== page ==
Tuesday, February 22: Kick-off Event & Concert

7:00 p.m. in Cordiner Hall
Watch the livestream at live.whitman.edu.

With opening performances by
Tejashree Jadhav ’24
Aziz Sahbazovic ’24 
Marina Balasanyan ’24

Featuring guest artist and performer Aisha Fukushima

Wednesday, February 23: Symposium Keynote 

Venue Change: 6:30 p.m. in Reid Ballroom
Overflow seating will be available in Cordiner Hall.
Watch the livestream.

With keynote speaker Imani Barbarin

Thursday, February 24: Power & Privilege Symposium Day

9:30 a.m.–3:45 p.m.

Sessions available in various campus locations and online. The full session schedule is below.

Download the 2022 Power & Privilege Symposium Pamphlet.

Accomodations and Accessibility

  • There will be one to three seats reserved at each session for students with disabilities.
  • There will be an American Sign Language interpreter at the keynote speech.
  • We ask that sessions are kept fragrance-free for those with sensitivity to smells and chemicals.
  • All buildings have ramps and elevators to help with physical accessibility excluding Hunter Conservatory.
  • All-gender restrooms can be found on each floor of Maxey, in the basement of Hunter Conservatory, in the Glover Alston Center, on the first floor of the Hall of Science, and on the main floor of Prentiss Residence Hall.
  • Campus Security can be contacted using the phone number 509-527-5777 or can be found in Technology Services 130.
  • Volunteers can be found in Symposium t-shirts and can help with accessibility throughout the day.

The Power and Privilege Symposium is dedicated to making this event as accessible as possible. If you have concerns about accommodations and accessibility that aren’t listed here please e-mail symposium_operation@whitman.edu.

Session Blocks

Symposium sessions are organized into four blocking periods, each with four to five sessions.

  • Session I: 9:30 a.m.–10:30 a.m.
    Session II: 10:45–11:45 a.m.
  • Lunch: Lunch will be provided to all Whitman students at Cleveland Commons. There are two lunch blocks pre-assigned to students by last name:
    • Last Name A-O: 11 a.m.–12:30 p.m.
    • Last Name P-Z: 12:30 p.m.–2 p.m.
  • Session III: 1:30–2:30 p.m.
    Session IV: 2:45–3:45 p.m. 

Poster Session
Throughout the day you can visit the 
Reid Basement for a poster display from the Fall 2021 Outdoors for All Course. Students who participated in this course explored: 1) national efforts to make outdoor recreation and environmental conservation more diverse, inclusive and culturally relevant to the interests of all people; 2) contemporary outreach and advocacy programs aimed at addressing inequity, exclusion and representation; 3) and the new generation of advocates creating change. As a result, each student created a poster to advance education and action toward diversity, equity, inclusion, and accessibility in outdoor spaces. This course was taught by Brien Sheedy & Laura Sanchez.

CCEC Virtual Office Hours
The CCEC will be offering virtual drop-in office hours throughout the duration of the symposium for general counseling and aid. Join them on Zoom through this link: https://whitman.zoom.us/j/93395958169.

Balance, Beats & Breaks

This is an entirely virtual session taking place on Zoom: https://whitman.zoom.us/j/99202441133?pwd=enpTU3pEdjMzRUgxZDhhTlJzaEZnQT09* (In-person viewing room: Maxey Auditorium)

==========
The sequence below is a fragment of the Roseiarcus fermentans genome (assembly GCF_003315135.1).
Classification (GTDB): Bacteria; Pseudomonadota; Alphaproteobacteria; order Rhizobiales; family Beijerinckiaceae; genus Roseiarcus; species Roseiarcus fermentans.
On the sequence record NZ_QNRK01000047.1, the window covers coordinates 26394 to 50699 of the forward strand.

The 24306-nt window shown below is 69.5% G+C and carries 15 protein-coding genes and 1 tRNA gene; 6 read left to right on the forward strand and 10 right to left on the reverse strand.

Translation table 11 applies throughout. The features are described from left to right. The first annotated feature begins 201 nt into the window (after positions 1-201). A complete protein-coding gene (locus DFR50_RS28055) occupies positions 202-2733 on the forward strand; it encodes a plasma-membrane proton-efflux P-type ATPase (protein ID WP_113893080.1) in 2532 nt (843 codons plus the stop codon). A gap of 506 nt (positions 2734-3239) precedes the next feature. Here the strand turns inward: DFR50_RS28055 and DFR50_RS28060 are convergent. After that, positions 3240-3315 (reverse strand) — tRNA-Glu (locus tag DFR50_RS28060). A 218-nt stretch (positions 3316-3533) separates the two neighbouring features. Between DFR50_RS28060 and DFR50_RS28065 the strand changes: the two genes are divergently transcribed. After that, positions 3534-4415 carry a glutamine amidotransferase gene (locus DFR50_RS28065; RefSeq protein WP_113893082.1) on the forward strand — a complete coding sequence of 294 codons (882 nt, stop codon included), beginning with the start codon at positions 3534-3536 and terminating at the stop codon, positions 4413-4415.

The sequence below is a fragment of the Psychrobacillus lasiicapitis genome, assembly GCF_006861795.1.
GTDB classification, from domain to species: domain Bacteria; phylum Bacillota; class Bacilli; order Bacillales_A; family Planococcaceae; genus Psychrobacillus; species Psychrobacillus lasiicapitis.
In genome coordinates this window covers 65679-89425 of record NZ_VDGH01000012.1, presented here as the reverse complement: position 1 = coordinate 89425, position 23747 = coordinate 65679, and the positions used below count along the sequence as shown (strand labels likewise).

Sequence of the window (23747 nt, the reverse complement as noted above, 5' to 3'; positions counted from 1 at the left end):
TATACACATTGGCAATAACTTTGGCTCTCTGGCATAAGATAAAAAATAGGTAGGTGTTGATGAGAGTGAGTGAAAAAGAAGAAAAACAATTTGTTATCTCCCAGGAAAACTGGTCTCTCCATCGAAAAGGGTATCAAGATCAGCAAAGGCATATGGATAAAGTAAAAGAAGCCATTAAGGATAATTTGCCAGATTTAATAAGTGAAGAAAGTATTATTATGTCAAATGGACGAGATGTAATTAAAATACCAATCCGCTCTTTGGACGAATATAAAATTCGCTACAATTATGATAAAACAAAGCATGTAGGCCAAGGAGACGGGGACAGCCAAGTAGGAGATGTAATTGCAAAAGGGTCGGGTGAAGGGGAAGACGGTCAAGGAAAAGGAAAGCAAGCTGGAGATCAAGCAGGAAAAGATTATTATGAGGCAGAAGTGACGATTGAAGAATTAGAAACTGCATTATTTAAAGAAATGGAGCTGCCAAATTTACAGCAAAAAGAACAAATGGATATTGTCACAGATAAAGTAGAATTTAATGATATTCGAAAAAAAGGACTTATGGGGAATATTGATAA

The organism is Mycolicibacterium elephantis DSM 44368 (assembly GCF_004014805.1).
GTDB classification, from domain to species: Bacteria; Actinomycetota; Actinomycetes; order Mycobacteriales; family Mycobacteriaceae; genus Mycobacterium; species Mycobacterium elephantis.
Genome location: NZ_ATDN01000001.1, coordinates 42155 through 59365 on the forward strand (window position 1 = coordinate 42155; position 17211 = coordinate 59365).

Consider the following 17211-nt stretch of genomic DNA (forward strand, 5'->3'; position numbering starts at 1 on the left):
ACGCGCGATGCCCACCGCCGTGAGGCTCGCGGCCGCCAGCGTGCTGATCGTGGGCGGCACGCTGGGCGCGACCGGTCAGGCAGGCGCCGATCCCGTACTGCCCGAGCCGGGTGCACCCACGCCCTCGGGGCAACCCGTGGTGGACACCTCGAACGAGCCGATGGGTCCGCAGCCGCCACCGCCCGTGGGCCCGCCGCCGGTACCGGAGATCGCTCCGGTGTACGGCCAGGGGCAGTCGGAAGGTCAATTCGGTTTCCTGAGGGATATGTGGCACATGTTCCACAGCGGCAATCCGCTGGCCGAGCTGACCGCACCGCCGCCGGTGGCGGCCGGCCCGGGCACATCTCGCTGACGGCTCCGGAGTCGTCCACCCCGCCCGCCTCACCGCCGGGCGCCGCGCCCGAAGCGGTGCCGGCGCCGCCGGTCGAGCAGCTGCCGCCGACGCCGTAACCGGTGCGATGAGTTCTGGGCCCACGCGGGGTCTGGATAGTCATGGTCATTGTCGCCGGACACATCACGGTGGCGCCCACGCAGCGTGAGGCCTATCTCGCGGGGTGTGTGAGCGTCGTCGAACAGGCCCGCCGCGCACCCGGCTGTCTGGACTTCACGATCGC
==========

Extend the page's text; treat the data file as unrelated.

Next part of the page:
In this session we will move through some mindfulness practices to root and uplift us. This session is an opportunity to explore the power of your voice, and the power of creativity as a portal for changemaking (from the inside out). Our time together will involve music, movement, breathwork, freewriting, and sweet moments to decompress/express. Come as you are, all are welcome.

*This session is open to public to attend virtually.

Session Leader: Guest speaker Aisha Fukushima 

Sports Empowering Diversity and Inclusion: Process vs. Progress in College Athletics

Reid Ballroom A (Overflow room: Reid G02; link to join virtually)

If unfair bias and discrimination is something you’ve faced in your life, you are going to look for athletic opportunities in places where these judgments are less prevalent. You’ll pay close attention to how prospective schools respond to social justice/human rights issues, and the reforms they implement to advance equality. Athletic departments that fail to recognize the importance of these issues suffer great losses of talent and reputability in the future. Listen to student-athlete voices and their call to actions as they engage in a more genuine approach to diversity and inclusion within college athletics–  which begins in the Whitman Athletics Department.

Session Leader: Angel Le

Beyond the "Iron Wall": Palestine and Three Dimensional Occupation in the 21st Century

Science 100 (Overflow room: Science 159; link to join virtually)

The uneven distribution of resources in Israel/Palestine during the COVID-19 pandemic has underscored the continued injustice of occupation. This presentation concerns walls, both physical and ideological, in the context of the ongoing Palestinian struggle.

Session Leaders: Vlad Voinich, Allison Cohen and Feras Natsheh

Debating Beyond the Bare Minimum

Maxey Auditorium (Overflow room: Maxey 207; link to join virtually)

Join the Whitman Debate Team as they present on a topic that dives deep into current issues of justice, activism, and accountability. The debate will be followed by a question and discussion period in which audience members take part in furthering the conversation and voting to determine a winning side. This debate will be limited-prep, and the topic will be posted 24 hours before the round.